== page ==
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HOME  > Past issues  > 2017 November 15 - 21  > JCP welcomes Kawasaki city’s guidelines to regulate hate speech
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2017 November 15 - 21 [SOCIAL ISSUES]

JCP welcomes Kawasaki city’s guidelines to regulate hate speech

November 17, 2017
The government of Kawasaki City (Kanagawa Pref.), which has a population of 1.5 million and is located close to Tokyo, will implement guidelines to restrict hate speech in March 2018. The Japanese Communist Party which works to eliminate such discriminatory acts welcomed the guidelines as a big first step accomplished through collaboration between citizens and the city administration.

The city government established the guidelines in line with the law which came into force in June 2016 to deter hate speech.

JCP member of the Kawasaki City Assembly Katayanagi Susumu in an Akahata interview on November 17 referred to repeated hate speech demonstrations in Kawasaki. He said, “JCP Dietmember Hatano Kimie and JCP lawmakers at the city and at the prefectural level jointly with concerned citizens staged struggles against hate speech, which contributed to introducing the city’s new measures.”

In the Akahata interview Katayanagi recalled his questioning about the guidelines in the November session of the city assembly.

The new guidelines aim to remove hate speech from parks, civic halls, and other public facilities. Under the guidelines, an application to use public facilities will be accepted on the condition that there is no possibility that discriminatory words and actions will be allowed. Regarding applications suspected of organizing hate speech, the city will decide whether to accept the application or not after conducting information gathering and hearings with the applicant and people concerned.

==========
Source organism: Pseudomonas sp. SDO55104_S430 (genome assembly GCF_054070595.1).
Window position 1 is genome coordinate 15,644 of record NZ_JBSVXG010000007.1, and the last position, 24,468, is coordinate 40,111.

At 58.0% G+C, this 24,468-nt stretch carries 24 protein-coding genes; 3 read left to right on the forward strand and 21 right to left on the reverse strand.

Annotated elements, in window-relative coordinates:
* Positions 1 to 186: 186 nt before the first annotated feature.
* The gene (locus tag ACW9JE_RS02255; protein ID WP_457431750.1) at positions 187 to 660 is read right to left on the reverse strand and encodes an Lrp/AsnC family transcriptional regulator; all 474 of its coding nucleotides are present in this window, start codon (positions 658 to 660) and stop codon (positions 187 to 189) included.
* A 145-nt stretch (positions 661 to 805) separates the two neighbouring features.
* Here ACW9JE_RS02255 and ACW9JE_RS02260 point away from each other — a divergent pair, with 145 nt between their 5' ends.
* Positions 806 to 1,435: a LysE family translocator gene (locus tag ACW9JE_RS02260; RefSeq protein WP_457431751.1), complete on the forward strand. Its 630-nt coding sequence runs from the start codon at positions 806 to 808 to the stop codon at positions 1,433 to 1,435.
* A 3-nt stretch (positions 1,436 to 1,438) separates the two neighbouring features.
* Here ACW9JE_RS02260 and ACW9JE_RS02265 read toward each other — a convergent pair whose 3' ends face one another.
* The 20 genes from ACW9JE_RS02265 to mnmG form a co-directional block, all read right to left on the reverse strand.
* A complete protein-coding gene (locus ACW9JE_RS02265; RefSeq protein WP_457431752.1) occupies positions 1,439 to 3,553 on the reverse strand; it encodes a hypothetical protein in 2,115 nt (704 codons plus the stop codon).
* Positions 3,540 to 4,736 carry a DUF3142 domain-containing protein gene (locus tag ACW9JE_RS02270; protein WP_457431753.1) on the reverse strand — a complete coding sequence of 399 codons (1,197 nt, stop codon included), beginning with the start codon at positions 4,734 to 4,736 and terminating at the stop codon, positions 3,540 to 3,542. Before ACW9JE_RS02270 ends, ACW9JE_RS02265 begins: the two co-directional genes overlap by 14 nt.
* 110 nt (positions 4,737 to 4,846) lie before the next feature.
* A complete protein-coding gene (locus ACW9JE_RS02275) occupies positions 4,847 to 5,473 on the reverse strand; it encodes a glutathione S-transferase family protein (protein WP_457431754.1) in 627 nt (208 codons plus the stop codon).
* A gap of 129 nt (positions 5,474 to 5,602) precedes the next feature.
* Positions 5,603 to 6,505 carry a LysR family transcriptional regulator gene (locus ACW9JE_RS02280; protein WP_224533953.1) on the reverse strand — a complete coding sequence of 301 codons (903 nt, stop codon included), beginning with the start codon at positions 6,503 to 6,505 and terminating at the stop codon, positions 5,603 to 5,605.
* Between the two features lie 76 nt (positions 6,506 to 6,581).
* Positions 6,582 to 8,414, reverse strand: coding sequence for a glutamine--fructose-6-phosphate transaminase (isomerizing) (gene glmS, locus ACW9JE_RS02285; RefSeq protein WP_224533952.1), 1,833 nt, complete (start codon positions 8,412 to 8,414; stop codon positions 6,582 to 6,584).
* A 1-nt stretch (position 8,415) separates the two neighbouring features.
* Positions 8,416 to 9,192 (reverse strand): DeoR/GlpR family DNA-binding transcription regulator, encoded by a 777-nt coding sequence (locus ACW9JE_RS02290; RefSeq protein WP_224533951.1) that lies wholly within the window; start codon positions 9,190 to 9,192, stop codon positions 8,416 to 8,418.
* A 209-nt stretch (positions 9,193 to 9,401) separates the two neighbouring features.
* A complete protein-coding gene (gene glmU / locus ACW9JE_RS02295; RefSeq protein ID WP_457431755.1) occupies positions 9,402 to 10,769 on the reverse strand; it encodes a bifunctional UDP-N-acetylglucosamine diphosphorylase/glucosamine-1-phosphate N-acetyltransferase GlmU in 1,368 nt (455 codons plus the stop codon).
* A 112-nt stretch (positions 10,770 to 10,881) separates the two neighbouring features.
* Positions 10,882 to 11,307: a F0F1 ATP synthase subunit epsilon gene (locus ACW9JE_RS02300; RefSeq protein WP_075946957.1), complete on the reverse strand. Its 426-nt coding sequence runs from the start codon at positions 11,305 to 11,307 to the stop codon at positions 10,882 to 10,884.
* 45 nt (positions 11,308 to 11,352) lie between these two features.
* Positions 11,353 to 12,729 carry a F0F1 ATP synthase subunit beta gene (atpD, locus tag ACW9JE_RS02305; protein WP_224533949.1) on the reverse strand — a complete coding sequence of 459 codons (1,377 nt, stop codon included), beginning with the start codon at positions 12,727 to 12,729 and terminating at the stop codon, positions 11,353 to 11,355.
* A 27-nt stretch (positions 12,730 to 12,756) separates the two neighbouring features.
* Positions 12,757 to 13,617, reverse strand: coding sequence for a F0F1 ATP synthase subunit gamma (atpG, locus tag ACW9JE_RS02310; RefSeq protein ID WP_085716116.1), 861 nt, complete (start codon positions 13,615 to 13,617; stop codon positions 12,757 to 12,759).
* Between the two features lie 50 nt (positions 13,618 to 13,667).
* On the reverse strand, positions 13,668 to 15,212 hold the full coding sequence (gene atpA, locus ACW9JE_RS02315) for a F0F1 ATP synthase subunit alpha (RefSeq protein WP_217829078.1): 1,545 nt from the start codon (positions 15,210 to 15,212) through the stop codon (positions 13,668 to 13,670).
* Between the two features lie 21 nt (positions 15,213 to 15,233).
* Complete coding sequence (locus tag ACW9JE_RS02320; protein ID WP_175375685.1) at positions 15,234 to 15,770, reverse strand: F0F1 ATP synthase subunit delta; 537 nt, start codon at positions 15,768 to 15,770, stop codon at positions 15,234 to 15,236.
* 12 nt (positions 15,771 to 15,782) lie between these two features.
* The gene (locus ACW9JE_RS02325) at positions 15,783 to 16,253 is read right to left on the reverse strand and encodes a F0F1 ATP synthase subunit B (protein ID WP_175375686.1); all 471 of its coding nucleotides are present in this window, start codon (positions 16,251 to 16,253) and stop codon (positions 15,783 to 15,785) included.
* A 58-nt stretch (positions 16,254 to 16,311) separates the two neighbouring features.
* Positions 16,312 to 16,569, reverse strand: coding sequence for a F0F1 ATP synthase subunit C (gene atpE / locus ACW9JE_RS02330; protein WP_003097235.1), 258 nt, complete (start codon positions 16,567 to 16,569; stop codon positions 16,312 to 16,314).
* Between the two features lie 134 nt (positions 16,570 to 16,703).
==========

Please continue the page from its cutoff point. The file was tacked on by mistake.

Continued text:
In an assembly meeting, Katayanagi expressed his concern that unnecessary investigation might be undertaken under the guise of carefully examining possibilities for hate-filled gatherings. City officials in reply said that they will be careful not to conduct investigations that appear to infringe on the individual right to freedom of thought and conscience.

Katayanagi said to Akahata, “We need to press the government to utilize the guidelines in an appropriate manner. After the implementation of the new measures, we, the city assemblypersons’ group, will work even harder to never allow hate speech to be publicly expressed in Kawasaki.”

Past related articles:
> 30% of foreign residents in Japan experience discriminatory remarks: gov’t survey [April 3, 2017]
> JCP Secretariat Head Koike at Korean ceremony: I’ll work to end hate speech [August 16, 2016]

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